Rules of healthy work at the computer
This recommendations compiled from various sources around the Internet (see list below).
An increased number of computer workstations in the work place have resulted in health concerns related to vision and body aches and pains. Problems associated with computer workstations are generally temporary and can often be solved using simple corrective measures.EYES AND VISION
There are a number of symptoms that may be experienced by computer operators. These symptoms include: visualfatigue, blurred or double vision, burning and tearing eyes, headaches and frequent changes in eyeglass prescription. One eye problem, called Computer Vision Syndrome (CVS), is afflicting more and more people who find themselves constantly in front of computer screens. There is no scientific evidence that computer work causes permanent eye damage, but the temporary discomfort that may occur can reduce productivity, because lost work time and reduce job satisfaction.
Our eyes influence our entire body. For example, if you eyes need to look upward to view a monitor, then your neck and back will also tilt upward. This can have negative impact on the body by restricting blood flow and circulation. Various medical institutions have developed advices to help you.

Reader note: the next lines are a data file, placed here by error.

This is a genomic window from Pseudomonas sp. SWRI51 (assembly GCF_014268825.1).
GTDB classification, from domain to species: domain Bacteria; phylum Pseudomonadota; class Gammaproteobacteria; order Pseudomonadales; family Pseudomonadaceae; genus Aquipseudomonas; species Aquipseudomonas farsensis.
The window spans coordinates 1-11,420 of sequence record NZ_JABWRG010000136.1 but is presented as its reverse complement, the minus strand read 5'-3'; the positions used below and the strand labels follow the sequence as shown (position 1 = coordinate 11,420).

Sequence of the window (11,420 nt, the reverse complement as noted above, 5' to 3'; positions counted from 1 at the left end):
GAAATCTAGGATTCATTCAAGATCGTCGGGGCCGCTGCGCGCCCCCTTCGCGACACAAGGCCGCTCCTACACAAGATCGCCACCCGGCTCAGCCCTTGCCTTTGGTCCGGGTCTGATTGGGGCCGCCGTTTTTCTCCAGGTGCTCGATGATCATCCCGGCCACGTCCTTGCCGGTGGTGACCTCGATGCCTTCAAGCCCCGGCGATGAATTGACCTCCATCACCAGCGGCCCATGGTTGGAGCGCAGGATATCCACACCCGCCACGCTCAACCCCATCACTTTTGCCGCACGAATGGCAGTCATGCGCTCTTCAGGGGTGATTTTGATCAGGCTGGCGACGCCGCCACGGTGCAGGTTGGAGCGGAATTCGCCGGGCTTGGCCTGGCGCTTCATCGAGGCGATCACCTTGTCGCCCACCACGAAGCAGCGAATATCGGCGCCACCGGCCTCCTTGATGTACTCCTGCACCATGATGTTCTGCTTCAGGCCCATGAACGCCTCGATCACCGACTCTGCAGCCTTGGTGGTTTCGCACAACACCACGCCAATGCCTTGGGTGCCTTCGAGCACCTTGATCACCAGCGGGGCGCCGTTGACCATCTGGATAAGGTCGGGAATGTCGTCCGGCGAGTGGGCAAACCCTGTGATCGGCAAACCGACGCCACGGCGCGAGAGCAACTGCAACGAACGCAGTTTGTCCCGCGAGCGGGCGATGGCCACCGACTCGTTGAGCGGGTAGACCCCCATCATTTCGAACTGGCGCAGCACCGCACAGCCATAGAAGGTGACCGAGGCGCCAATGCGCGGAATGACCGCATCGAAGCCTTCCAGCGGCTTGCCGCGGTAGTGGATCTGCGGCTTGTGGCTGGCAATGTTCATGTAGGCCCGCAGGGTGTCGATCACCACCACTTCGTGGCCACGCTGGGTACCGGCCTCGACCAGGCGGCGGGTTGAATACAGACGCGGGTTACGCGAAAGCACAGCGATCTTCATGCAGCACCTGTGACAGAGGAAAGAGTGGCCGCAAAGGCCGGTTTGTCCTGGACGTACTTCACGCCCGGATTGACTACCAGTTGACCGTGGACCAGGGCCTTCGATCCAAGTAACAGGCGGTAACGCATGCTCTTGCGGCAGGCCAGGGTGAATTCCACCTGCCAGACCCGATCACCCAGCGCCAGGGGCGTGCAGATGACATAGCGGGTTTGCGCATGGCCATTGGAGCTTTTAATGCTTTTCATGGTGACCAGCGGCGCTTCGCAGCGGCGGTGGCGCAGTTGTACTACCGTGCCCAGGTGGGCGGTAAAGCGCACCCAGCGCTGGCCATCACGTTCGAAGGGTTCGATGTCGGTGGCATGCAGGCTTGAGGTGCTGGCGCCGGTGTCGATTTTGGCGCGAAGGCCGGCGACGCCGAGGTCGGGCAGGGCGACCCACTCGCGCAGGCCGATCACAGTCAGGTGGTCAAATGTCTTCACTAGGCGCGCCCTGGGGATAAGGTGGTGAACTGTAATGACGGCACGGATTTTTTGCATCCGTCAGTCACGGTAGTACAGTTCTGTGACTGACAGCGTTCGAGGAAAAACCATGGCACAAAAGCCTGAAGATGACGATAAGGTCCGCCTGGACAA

- Blink often. The average blink rate drops by more than 50% when looking at a monitor. Decreased blink rate can result in drying your eyes out.
- Close your eyes periodically. You can place the palms of your hands over your eyes for approximately one minute every 30 minutes to warm and relax your eye muscles.
- Avoid sources of glare including windows, overhead lighting, light colored walls and clothing.
- Choose full spectrum or soft fluorescent lighting and/or task lighting.
- Remember "20/20/20." Every 20 minutes take 20 seconds to focus on an object 20 feet away to relax the eye muscles.
- Make sure items you are viewing (computer, documents, etc...) are located at a height and distance that does not require moving your head up, down or to the sides.
- Adjust monitor refresh rate to 75 hz or above. A refresh rate slower than 75 hz can cause eye strain.
- Adjust the monitor screen resolution, Internet browser text, and font default on other applications so the text is easy to read. Recommended: 600x 800 or above screen resolution.
- If you wear progressive or multifocal lenses or contacts, consider using computer glasses.
- Have yearly eye exams.
Musculoskeletal problems occurring with computer use may range from simple muscle fatigue or neck and back ache to cumulative trauma disorders. Cumulative trauma disorders are associated with tasks that require repetitive motions occurring over long periods of time. The two that may be experienced by keyboard users include Tenosynovitis and Carpal Tunnel Syndrome (CTS).
Tenosynovitis is an inflammation of the sheaths through which the tendons of the fingers pass. It is caused by rapid flexing of the fingers and wrists. Symptoms are pain in the wrist and back of the hand. Tendonitis, an inflammation of the tendon itself, may also be a problem for computer users.